I’m a former Evangelical. It’s been a long time since I rejected what I thought was a belief that would not only provide for me in this life, but in the next as well. When I was older, in my early 20’s, I began to question that same belief. I worked hard to believe, I wanted to believe, but after a time, not overnight, I came to the conclusion that I just could not accept what I had been told all my life was the truth.
Why I had held on to that belief for so long, even after starting to question it, I cannot explain. But I did question, and I continued to look not only at the belief but myself as well, wanting to know what it is that compels me to believe in something that I cannot, in any way, show to be true. Yes, it made me feel good, But other than that, what does it provide? Yes, I had friends, a community that was always there for me. Or so it appeared.
When I started expressing those doubts is when those same friends started falling away. They couldn’t understand how I could not just accept the faith and ignore all of the inconsistencies. It was a painful transition. To find some that I had considered close for so long to turn there back on me because I questioned what they took as absolute, I know I’m not alone here, as I’ve heard similar stories from other atheists, but it doesn’t stop the pain any of us have felt in losing lifelong friends.
I, as others, are over it, and so I started questioning what makes people continue to believe in something that is inherently unprovable. Of course the answer is Faith . Of course faith is a belief without proof, but when confronted with that definition, most believers that I’ve encountered reject the idea that there is no proof for their god. Why then, do they continue to profess what they believe as faith? Why does their holy text instruct them in the same way? Seems a bit dysfunctional to me.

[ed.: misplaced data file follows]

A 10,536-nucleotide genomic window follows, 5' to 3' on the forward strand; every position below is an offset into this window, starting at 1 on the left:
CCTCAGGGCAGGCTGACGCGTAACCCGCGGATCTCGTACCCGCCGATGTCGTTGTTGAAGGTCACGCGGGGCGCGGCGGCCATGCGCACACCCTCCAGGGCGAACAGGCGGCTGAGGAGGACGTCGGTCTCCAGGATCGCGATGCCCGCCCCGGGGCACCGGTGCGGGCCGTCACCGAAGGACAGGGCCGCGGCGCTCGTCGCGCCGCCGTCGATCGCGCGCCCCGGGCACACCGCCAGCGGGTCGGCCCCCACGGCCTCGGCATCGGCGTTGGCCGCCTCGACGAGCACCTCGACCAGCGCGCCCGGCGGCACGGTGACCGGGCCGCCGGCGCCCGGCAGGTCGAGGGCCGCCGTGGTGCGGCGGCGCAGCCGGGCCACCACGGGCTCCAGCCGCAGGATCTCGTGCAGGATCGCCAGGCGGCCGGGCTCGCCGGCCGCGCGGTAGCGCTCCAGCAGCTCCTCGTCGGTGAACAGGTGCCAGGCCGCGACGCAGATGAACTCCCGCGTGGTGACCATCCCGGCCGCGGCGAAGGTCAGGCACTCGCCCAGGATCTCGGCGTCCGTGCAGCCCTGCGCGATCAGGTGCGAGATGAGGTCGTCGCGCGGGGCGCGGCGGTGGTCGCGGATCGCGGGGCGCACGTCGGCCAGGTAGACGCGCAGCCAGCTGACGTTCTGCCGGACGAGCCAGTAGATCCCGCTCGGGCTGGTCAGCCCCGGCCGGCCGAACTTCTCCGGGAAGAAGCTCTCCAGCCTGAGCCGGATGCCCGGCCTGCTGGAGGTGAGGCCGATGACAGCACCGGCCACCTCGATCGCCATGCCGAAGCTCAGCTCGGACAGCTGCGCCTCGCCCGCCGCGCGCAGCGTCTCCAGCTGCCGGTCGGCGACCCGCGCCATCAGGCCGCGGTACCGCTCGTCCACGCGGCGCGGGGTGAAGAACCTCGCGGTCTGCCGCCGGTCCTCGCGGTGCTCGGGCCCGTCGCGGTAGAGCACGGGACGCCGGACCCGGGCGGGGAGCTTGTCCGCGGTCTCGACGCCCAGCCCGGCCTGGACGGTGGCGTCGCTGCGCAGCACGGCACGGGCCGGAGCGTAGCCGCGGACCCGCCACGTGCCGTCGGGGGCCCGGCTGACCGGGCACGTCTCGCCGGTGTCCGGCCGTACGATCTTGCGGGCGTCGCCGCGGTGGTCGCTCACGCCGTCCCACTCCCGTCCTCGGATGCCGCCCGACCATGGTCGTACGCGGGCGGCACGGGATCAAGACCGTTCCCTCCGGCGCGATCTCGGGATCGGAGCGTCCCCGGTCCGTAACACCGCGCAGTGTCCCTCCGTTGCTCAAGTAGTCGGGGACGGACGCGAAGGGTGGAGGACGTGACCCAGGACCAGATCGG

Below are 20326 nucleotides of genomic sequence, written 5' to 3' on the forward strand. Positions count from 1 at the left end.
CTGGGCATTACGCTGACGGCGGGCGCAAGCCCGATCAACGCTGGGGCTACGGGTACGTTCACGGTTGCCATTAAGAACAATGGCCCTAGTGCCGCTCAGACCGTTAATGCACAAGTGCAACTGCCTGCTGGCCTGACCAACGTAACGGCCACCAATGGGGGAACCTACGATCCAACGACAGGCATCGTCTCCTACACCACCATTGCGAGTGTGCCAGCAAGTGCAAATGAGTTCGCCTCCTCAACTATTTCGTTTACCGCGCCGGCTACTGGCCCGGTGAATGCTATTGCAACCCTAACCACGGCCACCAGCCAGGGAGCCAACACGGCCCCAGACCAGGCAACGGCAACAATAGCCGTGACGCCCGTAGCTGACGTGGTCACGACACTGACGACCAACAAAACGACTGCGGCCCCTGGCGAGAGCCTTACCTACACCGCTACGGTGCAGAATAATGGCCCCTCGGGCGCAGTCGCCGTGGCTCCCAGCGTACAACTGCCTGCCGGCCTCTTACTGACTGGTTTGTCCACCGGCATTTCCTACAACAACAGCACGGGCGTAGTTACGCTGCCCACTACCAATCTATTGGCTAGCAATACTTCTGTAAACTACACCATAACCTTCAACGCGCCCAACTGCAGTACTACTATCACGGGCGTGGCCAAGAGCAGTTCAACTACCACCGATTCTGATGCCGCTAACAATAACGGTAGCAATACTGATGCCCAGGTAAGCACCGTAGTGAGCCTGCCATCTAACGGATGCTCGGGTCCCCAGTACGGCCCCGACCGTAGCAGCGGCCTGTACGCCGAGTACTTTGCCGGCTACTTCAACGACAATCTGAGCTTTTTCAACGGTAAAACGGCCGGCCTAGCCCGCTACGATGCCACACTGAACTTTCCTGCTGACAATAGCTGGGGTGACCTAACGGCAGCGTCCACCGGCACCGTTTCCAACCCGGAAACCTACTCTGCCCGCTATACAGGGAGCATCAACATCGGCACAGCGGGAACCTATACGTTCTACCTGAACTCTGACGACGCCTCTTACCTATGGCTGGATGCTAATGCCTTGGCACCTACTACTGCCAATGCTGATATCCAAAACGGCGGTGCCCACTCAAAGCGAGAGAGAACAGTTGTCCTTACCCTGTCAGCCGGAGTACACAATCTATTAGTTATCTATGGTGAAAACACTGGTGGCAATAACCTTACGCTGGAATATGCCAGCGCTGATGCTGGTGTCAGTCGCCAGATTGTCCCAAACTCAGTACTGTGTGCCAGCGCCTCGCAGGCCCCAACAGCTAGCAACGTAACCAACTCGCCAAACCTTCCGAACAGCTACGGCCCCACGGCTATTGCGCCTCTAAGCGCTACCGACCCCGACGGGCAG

Why, as humans, do we have this need to believe in something that is, more mythology than fact? How any today believe in the Nordic gods? How about the Greek? Yet there was a time when they were prevalent in the lives of those peoples. And when it came time for them to make a choice, under threat of the sword, of course they decided to believe in a god that many had never heard of before.
And so, the rise of religion, Not because people wanted to believe; they were forced and over generations, became part of their daily lives. Most people think that Muslims have a certain look: meaning brown skin and dark eyes. Go to Eastern Europe: you’ll find plenty of Muslims there with blond hair and blue eyes. I’ve been there. You can also find, in the Middle East, brown skinned Christians. Religion has no ethnicity.
None of this begins to explain why people continue to believe. In some countries, it’s forced, in others, like the U.S., it’s a choice. So, removing those countries that compel their citizens to believe in a certain religion, why do people continue to believe in something that everything they know tells them is nothing more than a myth?